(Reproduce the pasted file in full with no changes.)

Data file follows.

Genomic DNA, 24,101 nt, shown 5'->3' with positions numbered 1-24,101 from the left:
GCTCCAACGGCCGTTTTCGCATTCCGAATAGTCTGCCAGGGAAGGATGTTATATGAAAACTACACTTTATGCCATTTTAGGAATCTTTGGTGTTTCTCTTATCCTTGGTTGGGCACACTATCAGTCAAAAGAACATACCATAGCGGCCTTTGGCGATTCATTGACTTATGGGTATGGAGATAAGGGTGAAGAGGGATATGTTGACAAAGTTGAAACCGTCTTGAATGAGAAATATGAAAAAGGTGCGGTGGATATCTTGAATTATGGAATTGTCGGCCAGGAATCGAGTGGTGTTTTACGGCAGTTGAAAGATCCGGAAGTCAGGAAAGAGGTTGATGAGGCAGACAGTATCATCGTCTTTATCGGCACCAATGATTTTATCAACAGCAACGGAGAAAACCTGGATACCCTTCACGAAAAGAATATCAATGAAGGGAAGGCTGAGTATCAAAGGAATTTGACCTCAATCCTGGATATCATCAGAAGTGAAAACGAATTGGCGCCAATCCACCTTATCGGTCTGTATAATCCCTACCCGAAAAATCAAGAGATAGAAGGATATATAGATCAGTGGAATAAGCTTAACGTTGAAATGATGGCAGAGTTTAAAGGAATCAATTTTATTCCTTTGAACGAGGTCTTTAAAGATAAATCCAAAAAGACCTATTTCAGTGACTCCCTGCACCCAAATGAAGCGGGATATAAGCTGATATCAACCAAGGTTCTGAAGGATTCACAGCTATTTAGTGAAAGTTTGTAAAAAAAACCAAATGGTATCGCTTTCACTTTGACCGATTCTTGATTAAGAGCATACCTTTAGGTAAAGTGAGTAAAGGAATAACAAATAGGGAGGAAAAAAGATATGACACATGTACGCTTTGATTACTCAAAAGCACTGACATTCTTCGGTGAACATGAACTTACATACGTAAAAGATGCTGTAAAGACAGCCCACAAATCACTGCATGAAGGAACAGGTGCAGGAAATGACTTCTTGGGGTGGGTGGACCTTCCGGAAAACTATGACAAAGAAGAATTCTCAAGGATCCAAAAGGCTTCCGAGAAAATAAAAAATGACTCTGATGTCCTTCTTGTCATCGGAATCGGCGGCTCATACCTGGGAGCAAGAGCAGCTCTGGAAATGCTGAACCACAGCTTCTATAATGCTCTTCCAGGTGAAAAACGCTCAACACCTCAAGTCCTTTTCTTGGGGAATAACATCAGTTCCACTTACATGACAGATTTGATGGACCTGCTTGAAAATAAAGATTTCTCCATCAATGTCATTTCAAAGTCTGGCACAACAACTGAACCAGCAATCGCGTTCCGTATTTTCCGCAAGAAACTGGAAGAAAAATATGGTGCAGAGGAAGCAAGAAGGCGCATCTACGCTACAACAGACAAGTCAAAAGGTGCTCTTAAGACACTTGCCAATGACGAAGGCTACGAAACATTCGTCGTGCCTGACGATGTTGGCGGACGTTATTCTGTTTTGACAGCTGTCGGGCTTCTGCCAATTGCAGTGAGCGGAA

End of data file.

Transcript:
Genomic DNA, 24,101 nt, shown 5'->3' with positions numbered 1-24,101 from the left:
GCTCCAACGGCCGTTTTCGCATTCCGAATAGTCTGCCAGGGAAGGATGTTATATGAAAACTACACTTTATGCCATTTTAGGAATCTTTGGTGTTTCTCTTATCCTTGGTTGGGCACACTATCAGTCAAAAGAACATACCATAGCGGCCTTTGGCGATTCATTGACTTATGGGTATGGAGATAAGGGTGAAGAGGGATATGTTGACAAAGTTGAAACCGTCTTGAATGAGAAATATGAAAAAGGTGCGGTGGATATCTTGAATTATGGAATTGTCGGCCAGGAATCGAGTGGTGTTTTACGGCAGTTGAAAGATCCGGAAGTCAGGAAAGAGGTTGATGAGGCAGACAGTATCATCGTCTTTATCGGCACCAATGATTTTATCAACAGCAACGGAGAAAACCTGGATACCCTTCACGAAAAGAATATCAATGAAGGGAAGGCTGAGTATCAAAGGAATTTGACCTCAATCCTGGATATCATCAGAAGTGAAAACGAATTGGCGCCAATCCACCTTATCGGTCTGTATAATCCCTACCCGAAAAATCAAGAGATAGAAGGATATATAGATCAGTGGAATAAGCTTAACGTTGAAATGATGGCAGAGTTTAAAGGAATCAATTTTATTCCTTTGAACGAGGTCTTTAAAGATAAATCCAAAAAGACCTATTTCAGTGACTCCCTGCACCCAAATGAAGCGGGATATAAGCTGATATCAACCAAGGTTCTGAAGGATTCACAGCTATTTAGTGAAAGTTTGTAAAAAAAACCAAATGGTATCGCTTTCACTTTGACCGATTCTTGATTAAGAGCATACCTTTAGGTAAAGTGAGTAAAGGAATAACAAATAGGGAGGAAAAAAGATATGACACATGTACGCTTTGATTACTCAAAAGCACTGACATTCTTCGGTGAACATGAACTTACATACGTAAAAGATGCTGTAAAGACAGCCCACAAATCACTGCATGAAGGAACAGGTGCAGGAAATGACTTCTTGGGGTGGGTGGACCTTCCGGAAAACTATGACAAAGAAGAATTCTCAAGGATCCAAAAGGCTTCCGAGAAAATAAAAAATGACTCTGATGTCCTTCTTGTCATCGGAATCGGCGGCTCATACCTGGGAGCAAGAGCAGCTCTGGAAATGCTGAACCACAGCTTCTATAATGCTCTTCCAGGTGAAAAACGCTCAACACCTCAAGTCCTTTTCTTGGGGAATAACATCAGTTCCACTTACATGACAGATTTGATGGACCTGCTTGAAAATAAAGATTTCTCCATCAATGTCATTTCAAAGTCTGGCACAACAACTGAACCAGCAATCGCGTTCCGTATTTTCCGCAAGAAACTGGAAGAAAAATATGGTGCAGAGGAAGCAAGAAGGCGCATCTACGCTACAACAGACAAGTCAAAAGGTGCTCTTAAGACACTTGCCAATGACGAAGGCTACGAAACATTCGTCGTGCCTGACGATGTTGGCGGACGTTATTCTGTTTTGACAGCTGTCGGGCTTCTGCCAATTGCAGTGAGCGGAA